Barn to be turned into First World War base

Barn to be turned into First World War base

A First World War pilot who buried his faithful fox terrier Mick in a cliff top wood, buried a jar, containing a 1919 penny, a letter and a photograph, at the woodland grave of his friend. The jar was found sticking out of the cliffs in 1988.

Thanks to the discovery, children will now be able to learn more about life during the First World War with the help of a £10,000 project investment and a biplane.

Later investigations showed that the jar was buried in 1927 and that Mick was owned by Percy Roberts and his brother Edgar.

When the war broke out, both Percy and Edgar joined the infantry. Edgar was later transferred to the Royal Flying Corps in 1916.

Mick accompanied him during his missions and they both survived the war. Percy died in 1918, in the trenches.

Over the years, Mick’s little grave was disturbed and the jar ended up on the beach, the Essex County Standard reports.

This tale was used by author Veronique Eckstein to write a children’s book called Mersea Mick. With the help of the Mersea Island Tales Educational Trust, Eckstein managed to secure a £10,000 grant from the Heritage Lottery Fund, to start a history project.

Children will this way have the opportunity to learn more about the First World War, as the 100th anniversary approaches. A barn in East Mersea is going to be transformed into a WWI small base and students are to be taught on an Edwardian farm.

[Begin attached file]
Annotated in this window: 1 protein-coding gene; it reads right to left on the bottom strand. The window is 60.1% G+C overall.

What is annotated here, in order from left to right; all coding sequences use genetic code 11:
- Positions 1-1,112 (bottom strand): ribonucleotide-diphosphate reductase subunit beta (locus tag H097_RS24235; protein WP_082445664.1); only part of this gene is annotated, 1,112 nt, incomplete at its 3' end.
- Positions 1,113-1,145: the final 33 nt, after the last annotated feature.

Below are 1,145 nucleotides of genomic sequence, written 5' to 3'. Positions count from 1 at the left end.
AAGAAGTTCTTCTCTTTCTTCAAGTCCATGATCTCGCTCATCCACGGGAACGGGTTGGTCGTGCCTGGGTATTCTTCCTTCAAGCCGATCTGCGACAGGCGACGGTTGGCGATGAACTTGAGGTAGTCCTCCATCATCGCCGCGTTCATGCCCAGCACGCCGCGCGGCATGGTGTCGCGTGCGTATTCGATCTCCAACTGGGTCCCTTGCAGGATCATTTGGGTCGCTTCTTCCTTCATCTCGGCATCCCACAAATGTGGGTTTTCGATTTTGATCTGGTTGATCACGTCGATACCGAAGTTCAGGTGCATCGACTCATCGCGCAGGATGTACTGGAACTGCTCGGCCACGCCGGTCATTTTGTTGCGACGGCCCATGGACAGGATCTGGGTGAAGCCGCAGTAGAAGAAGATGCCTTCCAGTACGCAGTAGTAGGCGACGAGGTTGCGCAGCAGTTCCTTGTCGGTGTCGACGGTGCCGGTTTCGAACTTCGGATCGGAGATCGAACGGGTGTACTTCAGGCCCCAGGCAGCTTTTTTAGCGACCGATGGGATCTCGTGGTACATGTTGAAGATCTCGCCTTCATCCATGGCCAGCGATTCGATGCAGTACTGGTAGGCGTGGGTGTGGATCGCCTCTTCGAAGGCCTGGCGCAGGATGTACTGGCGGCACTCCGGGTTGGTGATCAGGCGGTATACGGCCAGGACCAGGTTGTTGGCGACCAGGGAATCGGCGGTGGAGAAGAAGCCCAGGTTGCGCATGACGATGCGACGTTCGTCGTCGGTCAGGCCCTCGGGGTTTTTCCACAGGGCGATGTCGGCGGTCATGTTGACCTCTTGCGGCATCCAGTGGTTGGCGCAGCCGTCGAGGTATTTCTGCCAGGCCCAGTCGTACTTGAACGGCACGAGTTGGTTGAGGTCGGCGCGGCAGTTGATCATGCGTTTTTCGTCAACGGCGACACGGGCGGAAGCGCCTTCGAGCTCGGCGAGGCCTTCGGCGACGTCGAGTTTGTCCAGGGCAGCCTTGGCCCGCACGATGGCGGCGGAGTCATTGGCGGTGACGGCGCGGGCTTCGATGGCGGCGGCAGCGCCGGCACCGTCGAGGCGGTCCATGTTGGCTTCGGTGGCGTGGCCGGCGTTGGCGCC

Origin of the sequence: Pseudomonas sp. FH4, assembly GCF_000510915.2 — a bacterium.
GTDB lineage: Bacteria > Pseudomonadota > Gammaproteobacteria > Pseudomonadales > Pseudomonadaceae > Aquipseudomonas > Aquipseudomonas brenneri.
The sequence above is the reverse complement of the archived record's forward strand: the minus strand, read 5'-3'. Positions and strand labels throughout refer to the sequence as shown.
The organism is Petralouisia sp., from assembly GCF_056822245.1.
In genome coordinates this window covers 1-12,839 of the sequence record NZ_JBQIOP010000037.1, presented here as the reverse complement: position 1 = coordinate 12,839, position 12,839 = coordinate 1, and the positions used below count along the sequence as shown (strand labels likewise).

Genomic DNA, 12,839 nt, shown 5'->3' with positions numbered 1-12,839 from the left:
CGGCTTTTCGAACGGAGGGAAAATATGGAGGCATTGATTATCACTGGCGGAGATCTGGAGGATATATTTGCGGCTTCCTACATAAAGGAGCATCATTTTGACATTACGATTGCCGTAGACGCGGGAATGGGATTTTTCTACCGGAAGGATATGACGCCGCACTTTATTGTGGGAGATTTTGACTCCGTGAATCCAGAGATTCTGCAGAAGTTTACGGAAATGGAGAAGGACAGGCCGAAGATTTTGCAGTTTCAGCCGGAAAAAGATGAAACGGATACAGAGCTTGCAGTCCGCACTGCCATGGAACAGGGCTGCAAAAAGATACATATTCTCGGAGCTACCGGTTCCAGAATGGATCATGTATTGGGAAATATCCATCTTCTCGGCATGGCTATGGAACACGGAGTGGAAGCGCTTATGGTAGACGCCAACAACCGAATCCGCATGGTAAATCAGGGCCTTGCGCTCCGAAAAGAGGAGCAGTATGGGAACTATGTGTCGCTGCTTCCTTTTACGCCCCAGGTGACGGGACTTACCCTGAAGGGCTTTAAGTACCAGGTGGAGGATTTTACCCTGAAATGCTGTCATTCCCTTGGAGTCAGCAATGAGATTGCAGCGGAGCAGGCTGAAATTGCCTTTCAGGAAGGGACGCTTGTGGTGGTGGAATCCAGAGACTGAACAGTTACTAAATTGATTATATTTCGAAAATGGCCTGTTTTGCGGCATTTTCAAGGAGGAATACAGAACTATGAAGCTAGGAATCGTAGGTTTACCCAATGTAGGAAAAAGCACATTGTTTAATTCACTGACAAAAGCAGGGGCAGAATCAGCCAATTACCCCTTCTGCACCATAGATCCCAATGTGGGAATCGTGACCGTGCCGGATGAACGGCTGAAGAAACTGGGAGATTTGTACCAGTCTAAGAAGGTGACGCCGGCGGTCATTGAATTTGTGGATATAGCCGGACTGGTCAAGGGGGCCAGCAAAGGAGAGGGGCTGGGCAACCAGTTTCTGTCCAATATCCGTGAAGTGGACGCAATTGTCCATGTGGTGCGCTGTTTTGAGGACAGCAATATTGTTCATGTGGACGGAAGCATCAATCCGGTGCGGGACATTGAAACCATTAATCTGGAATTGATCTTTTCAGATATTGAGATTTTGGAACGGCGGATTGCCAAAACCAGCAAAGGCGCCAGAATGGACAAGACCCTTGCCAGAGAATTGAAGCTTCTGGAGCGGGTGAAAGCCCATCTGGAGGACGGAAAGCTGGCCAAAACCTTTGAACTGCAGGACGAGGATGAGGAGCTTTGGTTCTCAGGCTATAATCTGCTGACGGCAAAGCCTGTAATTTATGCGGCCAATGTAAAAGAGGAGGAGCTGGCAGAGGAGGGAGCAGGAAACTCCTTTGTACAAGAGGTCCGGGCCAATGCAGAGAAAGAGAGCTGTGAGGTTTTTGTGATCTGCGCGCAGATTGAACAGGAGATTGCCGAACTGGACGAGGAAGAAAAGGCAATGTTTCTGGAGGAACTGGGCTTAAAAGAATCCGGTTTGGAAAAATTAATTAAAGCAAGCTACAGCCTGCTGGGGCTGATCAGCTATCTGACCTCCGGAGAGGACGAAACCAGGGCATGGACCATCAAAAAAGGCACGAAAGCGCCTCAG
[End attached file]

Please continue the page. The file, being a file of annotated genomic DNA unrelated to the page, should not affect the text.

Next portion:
When Veronique asked the Stow Maries Aerodrome museum if she could borrow a flag, she was instead offered a replica of a WWI truck and of a 1916 Sopwith Pup biplane.

David Body and Ian Draper volunteered to talk to the children about fledgling planes, while soldiers from Royal Engineers Army Reserve and 217 Field Squadron 33 Regiment, have planned metal detecting and other activities for the young students.

Another team of volunteers, selected by Marjorie Sansome, have created a tree of poppies.

Veronique also explained that of 320 men from Mersea who fought in the WWI, 50 never came back home and that this is a fantastic opportunity for children to learn about the lives of the 270 men who returned.

“Through Mick, we also encourage them to think about the role of animals in the war, the horses, donkeys and pigeons which died.”

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Ian Harvey

Ian Harvey is one of the authors writing for WAR HISTORY ONLINE